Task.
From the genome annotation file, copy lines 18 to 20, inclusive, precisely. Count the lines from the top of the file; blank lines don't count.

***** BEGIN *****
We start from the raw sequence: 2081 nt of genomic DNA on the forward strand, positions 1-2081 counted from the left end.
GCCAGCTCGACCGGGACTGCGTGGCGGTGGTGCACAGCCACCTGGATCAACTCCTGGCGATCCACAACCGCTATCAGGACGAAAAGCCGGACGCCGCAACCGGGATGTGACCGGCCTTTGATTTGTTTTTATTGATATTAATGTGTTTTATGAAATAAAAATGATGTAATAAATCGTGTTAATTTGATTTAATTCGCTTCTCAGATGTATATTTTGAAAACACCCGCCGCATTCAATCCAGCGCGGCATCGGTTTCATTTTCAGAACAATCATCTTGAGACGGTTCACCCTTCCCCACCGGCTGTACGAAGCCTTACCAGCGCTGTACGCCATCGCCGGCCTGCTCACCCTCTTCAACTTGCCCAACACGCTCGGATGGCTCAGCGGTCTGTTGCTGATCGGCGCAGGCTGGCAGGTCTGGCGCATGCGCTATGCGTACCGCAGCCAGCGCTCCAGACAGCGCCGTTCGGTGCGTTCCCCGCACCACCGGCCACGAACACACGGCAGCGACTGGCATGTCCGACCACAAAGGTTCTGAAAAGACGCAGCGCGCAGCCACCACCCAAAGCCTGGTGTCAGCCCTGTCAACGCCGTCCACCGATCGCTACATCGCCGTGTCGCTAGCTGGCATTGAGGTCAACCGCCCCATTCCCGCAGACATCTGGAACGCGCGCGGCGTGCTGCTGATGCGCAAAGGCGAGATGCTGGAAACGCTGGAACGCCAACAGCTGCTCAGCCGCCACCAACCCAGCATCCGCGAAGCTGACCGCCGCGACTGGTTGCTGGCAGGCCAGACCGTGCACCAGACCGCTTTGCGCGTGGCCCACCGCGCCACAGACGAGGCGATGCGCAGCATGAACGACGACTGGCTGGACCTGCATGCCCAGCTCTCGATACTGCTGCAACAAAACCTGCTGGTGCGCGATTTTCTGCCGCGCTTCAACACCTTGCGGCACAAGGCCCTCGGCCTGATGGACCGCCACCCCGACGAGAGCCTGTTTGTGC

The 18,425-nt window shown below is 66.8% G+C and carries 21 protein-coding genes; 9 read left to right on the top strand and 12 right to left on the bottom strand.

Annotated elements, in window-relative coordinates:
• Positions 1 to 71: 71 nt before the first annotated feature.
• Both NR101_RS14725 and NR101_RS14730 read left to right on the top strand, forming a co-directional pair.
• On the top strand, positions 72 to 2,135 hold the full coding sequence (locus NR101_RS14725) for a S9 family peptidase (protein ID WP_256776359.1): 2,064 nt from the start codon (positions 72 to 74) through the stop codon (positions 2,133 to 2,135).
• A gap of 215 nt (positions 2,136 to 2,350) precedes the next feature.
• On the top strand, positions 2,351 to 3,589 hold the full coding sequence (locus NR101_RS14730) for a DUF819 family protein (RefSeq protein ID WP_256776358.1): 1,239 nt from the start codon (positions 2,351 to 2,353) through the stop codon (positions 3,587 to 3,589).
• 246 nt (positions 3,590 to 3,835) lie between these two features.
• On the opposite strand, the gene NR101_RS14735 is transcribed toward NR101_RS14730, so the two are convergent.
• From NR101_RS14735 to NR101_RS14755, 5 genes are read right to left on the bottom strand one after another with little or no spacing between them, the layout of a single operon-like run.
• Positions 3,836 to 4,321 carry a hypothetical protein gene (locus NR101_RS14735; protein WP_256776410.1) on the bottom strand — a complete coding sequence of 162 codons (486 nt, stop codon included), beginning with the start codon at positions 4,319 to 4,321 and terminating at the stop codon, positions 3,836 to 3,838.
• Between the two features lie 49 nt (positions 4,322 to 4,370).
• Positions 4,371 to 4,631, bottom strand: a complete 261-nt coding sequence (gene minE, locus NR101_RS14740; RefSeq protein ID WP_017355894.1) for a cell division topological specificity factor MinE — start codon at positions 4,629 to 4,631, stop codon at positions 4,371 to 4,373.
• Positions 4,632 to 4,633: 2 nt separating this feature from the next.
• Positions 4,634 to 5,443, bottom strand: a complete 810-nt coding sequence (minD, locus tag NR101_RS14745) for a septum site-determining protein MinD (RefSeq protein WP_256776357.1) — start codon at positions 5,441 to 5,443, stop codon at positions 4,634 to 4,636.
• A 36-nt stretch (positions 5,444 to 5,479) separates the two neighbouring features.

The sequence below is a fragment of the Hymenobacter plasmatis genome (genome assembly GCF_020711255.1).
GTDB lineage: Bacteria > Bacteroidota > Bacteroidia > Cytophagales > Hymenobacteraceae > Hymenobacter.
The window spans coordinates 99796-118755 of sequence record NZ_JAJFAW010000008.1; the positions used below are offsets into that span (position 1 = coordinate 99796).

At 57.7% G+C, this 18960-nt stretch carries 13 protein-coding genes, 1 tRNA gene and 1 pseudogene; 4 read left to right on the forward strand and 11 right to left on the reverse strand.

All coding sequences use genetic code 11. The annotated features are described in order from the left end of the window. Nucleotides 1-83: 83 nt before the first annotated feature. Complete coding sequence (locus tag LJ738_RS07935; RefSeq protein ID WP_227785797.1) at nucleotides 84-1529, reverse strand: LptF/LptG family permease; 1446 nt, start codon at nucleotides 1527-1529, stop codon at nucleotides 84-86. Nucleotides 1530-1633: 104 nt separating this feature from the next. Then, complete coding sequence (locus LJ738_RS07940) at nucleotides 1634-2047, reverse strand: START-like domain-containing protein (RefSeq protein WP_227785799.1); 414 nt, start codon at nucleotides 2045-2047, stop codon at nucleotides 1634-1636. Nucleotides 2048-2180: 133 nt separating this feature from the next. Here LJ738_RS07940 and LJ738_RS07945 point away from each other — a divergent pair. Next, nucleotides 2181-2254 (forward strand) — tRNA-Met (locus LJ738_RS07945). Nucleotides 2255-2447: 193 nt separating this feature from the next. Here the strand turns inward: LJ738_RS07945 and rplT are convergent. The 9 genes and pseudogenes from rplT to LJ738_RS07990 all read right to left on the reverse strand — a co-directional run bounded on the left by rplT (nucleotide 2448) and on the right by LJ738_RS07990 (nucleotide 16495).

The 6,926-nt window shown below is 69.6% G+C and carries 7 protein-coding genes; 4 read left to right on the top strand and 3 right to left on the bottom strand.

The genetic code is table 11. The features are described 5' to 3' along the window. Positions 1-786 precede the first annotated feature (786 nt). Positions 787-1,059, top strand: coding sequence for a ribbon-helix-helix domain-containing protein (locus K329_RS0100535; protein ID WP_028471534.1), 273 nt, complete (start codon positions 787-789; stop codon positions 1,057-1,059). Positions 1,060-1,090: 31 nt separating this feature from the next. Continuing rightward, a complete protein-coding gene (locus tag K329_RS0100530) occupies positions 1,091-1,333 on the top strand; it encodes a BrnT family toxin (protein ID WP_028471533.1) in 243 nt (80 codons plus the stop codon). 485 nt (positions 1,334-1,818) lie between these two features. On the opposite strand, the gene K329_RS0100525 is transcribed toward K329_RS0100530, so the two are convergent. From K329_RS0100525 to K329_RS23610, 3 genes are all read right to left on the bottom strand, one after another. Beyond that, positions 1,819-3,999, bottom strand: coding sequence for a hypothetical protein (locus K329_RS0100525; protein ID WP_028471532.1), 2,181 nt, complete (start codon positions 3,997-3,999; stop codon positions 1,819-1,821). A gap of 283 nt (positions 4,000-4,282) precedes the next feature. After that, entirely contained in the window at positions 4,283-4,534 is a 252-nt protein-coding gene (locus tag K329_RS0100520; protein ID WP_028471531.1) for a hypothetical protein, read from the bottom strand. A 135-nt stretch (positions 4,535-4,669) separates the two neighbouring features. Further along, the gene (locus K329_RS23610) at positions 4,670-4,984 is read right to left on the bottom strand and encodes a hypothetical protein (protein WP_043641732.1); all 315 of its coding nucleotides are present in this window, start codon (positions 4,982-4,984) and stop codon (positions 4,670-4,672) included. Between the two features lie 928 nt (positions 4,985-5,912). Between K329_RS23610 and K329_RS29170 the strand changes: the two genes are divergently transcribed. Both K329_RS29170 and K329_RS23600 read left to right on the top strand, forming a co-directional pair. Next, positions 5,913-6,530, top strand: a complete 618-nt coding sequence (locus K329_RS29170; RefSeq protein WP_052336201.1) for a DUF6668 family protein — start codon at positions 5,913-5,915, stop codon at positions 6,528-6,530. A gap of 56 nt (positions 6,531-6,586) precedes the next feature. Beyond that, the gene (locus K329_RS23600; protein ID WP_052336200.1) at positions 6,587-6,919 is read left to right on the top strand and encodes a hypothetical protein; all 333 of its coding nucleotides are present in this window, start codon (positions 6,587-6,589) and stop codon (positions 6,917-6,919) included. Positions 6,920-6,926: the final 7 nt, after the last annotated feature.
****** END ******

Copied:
• A 36-nt stretch (positions 5,444 to 5,479) separates the two neighbouring features.

The sequence below is a fragment of the Hymenobacter plasmatis genome (genome assembly GCF_020711255.1).
GTDB lineage: Bacteria > Bacteroidota > Bacteroidia > Cytophagales > Hymenobacteraceae > Hymenobacter.